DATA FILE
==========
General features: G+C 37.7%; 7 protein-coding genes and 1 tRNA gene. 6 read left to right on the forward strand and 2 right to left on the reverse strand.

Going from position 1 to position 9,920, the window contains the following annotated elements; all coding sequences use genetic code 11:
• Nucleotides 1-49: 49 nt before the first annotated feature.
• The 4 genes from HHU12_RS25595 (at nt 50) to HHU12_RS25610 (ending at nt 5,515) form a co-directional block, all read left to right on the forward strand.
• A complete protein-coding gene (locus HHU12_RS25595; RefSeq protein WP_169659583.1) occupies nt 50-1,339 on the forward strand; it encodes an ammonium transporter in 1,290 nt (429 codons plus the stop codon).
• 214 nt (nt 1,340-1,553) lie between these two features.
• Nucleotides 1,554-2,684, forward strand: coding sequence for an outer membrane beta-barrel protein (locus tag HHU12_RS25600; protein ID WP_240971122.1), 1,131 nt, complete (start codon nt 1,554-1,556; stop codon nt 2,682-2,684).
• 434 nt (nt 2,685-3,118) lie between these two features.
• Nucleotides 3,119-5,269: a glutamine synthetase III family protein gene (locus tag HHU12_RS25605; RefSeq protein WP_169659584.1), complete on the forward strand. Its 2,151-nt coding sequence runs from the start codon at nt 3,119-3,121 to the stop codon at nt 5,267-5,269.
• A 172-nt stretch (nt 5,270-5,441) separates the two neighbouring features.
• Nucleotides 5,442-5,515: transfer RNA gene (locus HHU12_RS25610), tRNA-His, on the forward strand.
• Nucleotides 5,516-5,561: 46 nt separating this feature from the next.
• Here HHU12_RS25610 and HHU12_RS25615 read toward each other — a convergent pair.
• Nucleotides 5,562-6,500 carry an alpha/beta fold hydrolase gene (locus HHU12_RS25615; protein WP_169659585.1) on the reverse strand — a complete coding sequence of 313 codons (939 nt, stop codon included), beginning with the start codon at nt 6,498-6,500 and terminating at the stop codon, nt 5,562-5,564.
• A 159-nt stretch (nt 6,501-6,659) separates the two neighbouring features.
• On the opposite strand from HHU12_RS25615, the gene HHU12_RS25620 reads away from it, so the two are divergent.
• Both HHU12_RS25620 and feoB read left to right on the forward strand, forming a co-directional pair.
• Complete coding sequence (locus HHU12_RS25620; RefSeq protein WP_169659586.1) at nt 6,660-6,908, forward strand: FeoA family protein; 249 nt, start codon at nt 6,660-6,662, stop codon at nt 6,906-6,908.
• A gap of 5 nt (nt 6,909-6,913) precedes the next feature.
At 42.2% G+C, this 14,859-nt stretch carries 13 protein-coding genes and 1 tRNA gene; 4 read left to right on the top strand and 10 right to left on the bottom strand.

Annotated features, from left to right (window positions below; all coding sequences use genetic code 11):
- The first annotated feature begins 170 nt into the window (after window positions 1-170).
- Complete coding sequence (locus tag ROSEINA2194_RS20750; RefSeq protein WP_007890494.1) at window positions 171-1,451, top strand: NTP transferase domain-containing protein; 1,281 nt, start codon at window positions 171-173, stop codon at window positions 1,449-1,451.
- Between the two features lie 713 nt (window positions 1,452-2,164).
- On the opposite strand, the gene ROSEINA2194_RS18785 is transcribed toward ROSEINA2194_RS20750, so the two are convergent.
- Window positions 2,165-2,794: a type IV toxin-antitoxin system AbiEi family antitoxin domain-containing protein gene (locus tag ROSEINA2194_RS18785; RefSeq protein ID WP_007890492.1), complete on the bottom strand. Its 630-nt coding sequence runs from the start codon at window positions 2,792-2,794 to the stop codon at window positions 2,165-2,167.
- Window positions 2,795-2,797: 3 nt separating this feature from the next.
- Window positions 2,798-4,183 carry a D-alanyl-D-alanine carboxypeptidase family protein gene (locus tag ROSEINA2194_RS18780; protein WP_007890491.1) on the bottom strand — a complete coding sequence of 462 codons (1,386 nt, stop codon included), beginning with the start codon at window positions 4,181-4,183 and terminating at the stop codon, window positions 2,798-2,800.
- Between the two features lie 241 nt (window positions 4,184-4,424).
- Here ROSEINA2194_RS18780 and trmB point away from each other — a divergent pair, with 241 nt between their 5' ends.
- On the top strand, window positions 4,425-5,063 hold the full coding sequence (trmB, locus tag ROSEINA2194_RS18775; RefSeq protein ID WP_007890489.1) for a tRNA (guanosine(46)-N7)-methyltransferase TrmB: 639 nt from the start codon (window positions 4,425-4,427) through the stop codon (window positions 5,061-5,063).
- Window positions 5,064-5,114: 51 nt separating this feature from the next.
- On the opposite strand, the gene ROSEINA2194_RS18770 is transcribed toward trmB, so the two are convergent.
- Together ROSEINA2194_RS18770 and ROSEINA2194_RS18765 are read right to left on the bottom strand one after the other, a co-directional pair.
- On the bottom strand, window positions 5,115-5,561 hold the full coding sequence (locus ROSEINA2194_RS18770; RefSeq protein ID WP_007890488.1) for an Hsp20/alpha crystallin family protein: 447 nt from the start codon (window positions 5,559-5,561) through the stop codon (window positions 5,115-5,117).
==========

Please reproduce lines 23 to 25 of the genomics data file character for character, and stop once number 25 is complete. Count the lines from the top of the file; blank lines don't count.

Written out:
- Complete coding sequence (locus tag ROSEINA2194_RS20750; RefSeq protein WP_007890494.1) at window positions 171-1,451, top strand: NTP transferase domain-containing protein; 1,281 nt, start codon at window positions 171-173, stop codon at window positions 1,449-1,451.
- Between the two features lie 713 nt (window positions 1,452-2,164).
- On the opposite strand, the gene ROSEINA2194_RS18785 is transcribed toward ROSEINA2194_RS20750, so the two are convergent.